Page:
Eilert Sundts hus
4th floor (map)
Moltke Moesvei 31
Main Discipline: Human Geography, Economics
Lecturers: Professor Bjorn T. Asheim, Dr. Arne Isaksen and Professor Olav R. Spilling
Institutions: University of Oslo, STEP group, Oslo and Norwegian School of Management, Oslo, Norway
Dates: August 2nd - 6th 1999
Going back to Schumpeter, economic development can be analysed in terms of entrepreneurship. In the last decades, it could be argued that the entrepreneurial function has been revitalised. The course will theoretically as well as empirically examine the relationship between this tendency and studies showing that SMEs are becoming increasingly important in post-Fordist learning economies, especially with respect to employment generation.
In a globalised economy, successful, long-term job creation depends on the capacity of enterprises to compete through innovation. In the present knowledge-based economy, the innovation process must be seen as a social, non-linear and interactive learning process, and not primarily as determined by the hegemonic linear model of innovation of the Fordist period.
This interactive innovation model is much more adapted to SMEs, which normally have made little use of linear-based innovation systems, and, represents, in general, an extended view of the range of branches, firm-sizes and regions that can be said to be innovative. In this perspective territorial aspects of the industrialisation process will be emphasised, i.e. the link between territory and innovation, and the course wil especially look into how the combination of entrepreneurship and the new role of SMEs can be of strategic importance for the capability as well as capacity of learning economies to innovate and compete.
The course will give a broad theoretical and empirical introduction to questions related to innovation, entrepreneurship and the role of SMEs. The theories will be presented and critically examined in the context of empirical results from several recent Norwegian research projects on entrepreneurship and innovation, as well as from a large, comparative EU project on SMEs and innovation policy in eight European countries.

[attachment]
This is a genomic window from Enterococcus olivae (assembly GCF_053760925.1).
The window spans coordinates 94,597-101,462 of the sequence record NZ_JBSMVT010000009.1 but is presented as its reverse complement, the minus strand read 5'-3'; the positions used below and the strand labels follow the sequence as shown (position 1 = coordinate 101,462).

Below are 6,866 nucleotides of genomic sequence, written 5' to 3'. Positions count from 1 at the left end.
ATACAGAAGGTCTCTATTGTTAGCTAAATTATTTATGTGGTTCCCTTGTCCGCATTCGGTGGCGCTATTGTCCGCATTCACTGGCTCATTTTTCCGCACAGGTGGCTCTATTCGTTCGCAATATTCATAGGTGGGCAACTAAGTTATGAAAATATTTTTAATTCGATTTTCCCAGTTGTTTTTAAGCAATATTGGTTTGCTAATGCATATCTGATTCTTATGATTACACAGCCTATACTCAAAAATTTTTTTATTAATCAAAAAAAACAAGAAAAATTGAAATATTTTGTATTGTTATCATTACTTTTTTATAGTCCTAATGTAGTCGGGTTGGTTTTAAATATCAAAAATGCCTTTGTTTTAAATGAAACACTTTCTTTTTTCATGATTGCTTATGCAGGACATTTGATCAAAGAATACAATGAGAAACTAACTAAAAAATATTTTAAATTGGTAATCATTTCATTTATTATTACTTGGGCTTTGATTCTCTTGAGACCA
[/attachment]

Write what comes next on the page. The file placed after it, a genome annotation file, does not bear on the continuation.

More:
Bj�rn T. Asheim is professor in human geography at the Department of Sociology and Human Geography, University of Oslo. He is also associated with the STEP group in Oslo. He has a PhD in human geography from Lund University, Sweden. Professor Asheim has served as an international expert for UNCTAD, OECD and EU/DGXVI, he is the vice-chair in the International Geographical Union Study Group on Local Development, and is member of the editorial board of European Planning Studies. Professor Asheim is well-known internationally for his research in economic and industrial geography. Ongoing research projects include coordinating (together with Dr. Isaksen) an EU/DGXII project on SMEs and innovation policy as well as research for the Norwegian Research Council on regional innovation systems.
Dr. Arne Isaksen is a senior researcher at the STEP group (Studies in technology, innovation and economic policy) in Oslo, where he conducts research on innovation, regional policies and regional cluster development. He has a doctoral degree in economic geography from the University of Oslo. He has published several books in Norwegian, in addition to many international articles, on regional industrial development and regional policy as well as on SMEs and specialised production areas.
Olav R. Spilling is professor of industrial development at the Norwegian School of Management where he is head of the Center for Industrial Development and Entrepreneurship. He has for several years been doing research and published widely on local and regional development, entrepreneurship and small businesses. For the time being he organises three research projects: the importance of small firms in Norway, dynamic enterprise growth in Norway, and gender relations and entrepreneurship.